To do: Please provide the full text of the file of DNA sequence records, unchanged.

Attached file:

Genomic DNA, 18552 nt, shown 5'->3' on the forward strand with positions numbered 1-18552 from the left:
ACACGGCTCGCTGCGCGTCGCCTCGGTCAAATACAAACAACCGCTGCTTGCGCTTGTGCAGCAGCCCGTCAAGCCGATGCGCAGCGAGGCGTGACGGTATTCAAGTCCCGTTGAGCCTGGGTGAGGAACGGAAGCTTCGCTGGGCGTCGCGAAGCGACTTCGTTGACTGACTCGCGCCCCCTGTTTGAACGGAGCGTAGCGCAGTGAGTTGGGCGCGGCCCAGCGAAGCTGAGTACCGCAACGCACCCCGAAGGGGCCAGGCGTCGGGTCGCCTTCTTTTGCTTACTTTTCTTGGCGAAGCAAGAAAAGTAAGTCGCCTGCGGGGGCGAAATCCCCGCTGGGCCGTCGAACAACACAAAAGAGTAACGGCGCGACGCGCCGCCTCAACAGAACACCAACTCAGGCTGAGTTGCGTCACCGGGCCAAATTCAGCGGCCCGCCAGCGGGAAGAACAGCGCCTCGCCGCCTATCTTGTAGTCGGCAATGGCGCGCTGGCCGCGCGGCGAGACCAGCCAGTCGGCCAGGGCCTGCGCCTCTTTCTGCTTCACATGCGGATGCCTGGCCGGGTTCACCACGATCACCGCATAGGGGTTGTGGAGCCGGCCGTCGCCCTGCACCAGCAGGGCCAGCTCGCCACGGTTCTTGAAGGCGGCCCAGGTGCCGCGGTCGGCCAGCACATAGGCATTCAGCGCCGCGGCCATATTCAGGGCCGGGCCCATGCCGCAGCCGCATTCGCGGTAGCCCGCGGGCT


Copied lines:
Genomic DNA, 18552 nt, shown 5'->3' on the forward strand with positions numbered 1-18552 from the left:
ACACGGCTCGCTGCGCGTCGCCTCGGTCAAATACAAACAACCGCTGCTTGCGCTTGTGCAGCAGCCCGTCAAGCCGATGCGCAGCGAGGCGTGACGGTATTCAAGTCCCGTTGAGCCTGGGTGAGGAACGGAAGCTTCGCTGGGCGTCGCGAAGCGACTTCGTTGACTGACTCGCGCCCCCTGTTTGAACGGAGCGTAGCGCAGTGAGTTGGGCGCGGCCCAGCGAAGCTGAGTACCGCAACGCACCCCGAAGGGGCCAGGCGTCGGGTCGCCTTCTTTTGCTTACTTTTCTTGGCGAAGCAAGAAAAGTAAGTCGCCTGCGGGGGCGAAATCCCCGCTGGGCCGTCGAACAACACAAAAGAGTAACGGCGCGACGCGCCGCCTCAACAGAACACCAACTCAGGCTGAGTTGCGTCACCGGGCCAAATTCAGCGGCCCGCCAGCGGGAAGAACAGCGCCTCGCCGCCTATCTTGTAGTCGGCAATGGCGCGCTGGCCGCGCGGCGAGACCAGCCAGTCGGCCAGGGCCTGCGCCTCTTTCTGCTTCACATGCGGATGCCTGGCCGGGTTCACCACGATCACCGCATAGGGGTTGTGGAGCCGGCCGTCGCCCTGCACCAGCAGGGCCAGCTCGCCACGGTTCTTGAAGGCGGCCCAGGTGCCGCGGTCGGCCAGCACATAGGCATTCAGCGCCGCGGCCATATTCAGGGCCGGGCCCATGCCGCAGCCGCATTCGCGGTAGCCCGCGGGCT